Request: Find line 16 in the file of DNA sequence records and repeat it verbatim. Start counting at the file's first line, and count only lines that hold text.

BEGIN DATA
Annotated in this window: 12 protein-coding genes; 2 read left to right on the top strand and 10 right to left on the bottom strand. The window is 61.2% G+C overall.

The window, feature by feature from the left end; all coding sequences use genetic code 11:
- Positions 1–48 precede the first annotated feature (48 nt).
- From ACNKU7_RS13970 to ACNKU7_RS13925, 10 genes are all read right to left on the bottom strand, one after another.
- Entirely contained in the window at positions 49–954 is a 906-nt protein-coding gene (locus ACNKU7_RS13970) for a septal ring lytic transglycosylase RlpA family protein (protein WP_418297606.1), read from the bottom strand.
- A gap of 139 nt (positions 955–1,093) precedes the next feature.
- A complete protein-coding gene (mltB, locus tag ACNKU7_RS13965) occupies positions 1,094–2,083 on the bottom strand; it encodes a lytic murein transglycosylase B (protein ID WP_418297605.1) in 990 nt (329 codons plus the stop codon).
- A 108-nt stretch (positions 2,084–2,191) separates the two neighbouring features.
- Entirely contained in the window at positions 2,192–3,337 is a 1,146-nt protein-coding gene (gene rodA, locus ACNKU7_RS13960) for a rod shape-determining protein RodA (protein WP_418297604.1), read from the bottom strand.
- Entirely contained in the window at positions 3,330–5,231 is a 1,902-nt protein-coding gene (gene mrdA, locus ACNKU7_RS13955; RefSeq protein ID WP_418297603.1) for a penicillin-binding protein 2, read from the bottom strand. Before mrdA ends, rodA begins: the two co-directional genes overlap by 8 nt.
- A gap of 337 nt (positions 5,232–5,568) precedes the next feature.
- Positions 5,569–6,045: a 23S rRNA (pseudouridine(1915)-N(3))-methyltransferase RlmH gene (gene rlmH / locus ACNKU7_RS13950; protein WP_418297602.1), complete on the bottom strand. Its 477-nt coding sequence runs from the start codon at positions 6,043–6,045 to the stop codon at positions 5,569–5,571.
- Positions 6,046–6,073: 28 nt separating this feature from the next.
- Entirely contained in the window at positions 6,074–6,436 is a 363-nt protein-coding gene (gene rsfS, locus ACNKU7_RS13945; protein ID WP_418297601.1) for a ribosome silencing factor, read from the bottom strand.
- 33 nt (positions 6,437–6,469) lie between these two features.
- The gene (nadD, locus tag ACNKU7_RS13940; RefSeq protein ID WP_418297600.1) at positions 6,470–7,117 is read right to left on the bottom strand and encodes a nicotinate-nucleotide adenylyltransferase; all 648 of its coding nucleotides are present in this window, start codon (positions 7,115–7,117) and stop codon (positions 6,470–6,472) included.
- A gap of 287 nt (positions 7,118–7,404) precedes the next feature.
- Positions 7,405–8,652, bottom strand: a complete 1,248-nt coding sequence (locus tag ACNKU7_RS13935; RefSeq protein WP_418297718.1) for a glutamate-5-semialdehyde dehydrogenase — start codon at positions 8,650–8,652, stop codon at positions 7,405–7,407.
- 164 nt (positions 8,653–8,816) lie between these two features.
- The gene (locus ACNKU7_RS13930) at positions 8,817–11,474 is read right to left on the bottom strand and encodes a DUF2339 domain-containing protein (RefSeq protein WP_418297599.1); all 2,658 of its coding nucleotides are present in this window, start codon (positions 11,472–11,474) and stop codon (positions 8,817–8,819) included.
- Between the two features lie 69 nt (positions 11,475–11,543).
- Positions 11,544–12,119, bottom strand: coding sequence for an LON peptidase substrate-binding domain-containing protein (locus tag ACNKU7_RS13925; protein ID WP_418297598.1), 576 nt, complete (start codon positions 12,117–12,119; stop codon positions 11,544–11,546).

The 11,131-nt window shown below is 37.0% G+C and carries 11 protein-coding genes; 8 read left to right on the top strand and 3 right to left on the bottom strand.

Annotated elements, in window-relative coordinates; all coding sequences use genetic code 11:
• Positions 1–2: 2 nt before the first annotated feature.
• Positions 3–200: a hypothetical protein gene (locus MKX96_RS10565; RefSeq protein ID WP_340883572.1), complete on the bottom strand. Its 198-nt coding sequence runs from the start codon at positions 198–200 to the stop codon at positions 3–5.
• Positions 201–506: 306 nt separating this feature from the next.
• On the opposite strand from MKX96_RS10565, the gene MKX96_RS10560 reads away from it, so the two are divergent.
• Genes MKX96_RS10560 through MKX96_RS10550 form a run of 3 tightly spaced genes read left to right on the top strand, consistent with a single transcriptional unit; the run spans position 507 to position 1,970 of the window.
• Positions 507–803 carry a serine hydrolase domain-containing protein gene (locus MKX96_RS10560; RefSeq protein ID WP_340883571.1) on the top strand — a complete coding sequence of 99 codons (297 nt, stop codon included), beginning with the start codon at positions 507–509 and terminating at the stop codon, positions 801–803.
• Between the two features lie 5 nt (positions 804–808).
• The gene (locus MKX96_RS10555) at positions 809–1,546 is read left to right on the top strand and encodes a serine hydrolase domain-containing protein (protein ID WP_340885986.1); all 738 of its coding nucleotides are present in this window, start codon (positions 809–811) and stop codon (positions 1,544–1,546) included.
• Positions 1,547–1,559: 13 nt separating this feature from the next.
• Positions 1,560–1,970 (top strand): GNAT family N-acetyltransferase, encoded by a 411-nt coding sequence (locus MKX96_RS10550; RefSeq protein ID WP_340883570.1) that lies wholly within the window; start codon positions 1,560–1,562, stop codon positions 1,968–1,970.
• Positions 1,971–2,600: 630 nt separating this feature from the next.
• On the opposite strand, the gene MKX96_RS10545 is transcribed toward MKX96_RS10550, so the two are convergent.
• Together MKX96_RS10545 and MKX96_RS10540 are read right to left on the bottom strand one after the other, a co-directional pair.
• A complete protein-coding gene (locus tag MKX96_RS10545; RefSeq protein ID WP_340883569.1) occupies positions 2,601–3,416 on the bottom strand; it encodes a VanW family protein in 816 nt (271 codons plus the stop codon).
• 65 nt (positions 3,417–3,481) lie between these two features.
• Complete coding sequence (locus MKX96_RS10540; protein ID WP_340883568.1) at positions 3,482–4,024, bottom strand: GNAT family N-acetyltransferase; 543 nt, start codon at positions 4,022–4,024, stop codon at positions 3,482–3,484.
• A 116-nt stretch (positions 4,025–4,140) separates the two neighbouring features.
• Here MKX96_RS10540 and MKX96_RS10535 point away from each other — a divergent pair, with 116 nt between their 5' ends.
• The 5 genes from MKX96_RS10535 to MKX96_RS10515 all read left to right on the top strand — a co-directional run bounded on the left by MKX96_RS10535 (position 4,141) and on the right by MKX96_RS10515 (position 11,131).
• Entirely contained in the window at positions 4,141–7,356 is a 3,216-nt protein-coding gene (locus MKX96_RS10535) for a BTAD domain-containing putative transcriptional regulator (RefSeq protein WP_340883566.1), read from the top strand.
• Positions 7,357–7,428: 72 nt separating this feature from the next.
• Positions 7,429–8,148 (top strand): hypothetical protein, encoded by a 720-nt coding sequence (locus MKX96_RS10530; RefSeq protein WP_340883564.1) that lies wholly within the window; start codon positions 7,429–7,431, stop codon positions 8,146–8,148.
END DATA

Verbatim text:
- The gene (nadD, locus tag ACNKU7_RS13940; RefSeq protein ID WP_418297600.1) at positions 6,470–7,117 is read right to left on the bottom strand and encodes a nicotinate-nucleotide adenylyltransferase; all 648 of its coding nucleotides are present in this window, start codon (positions 7,115–7,117) and stop codon (positions 6,470–6,472) included.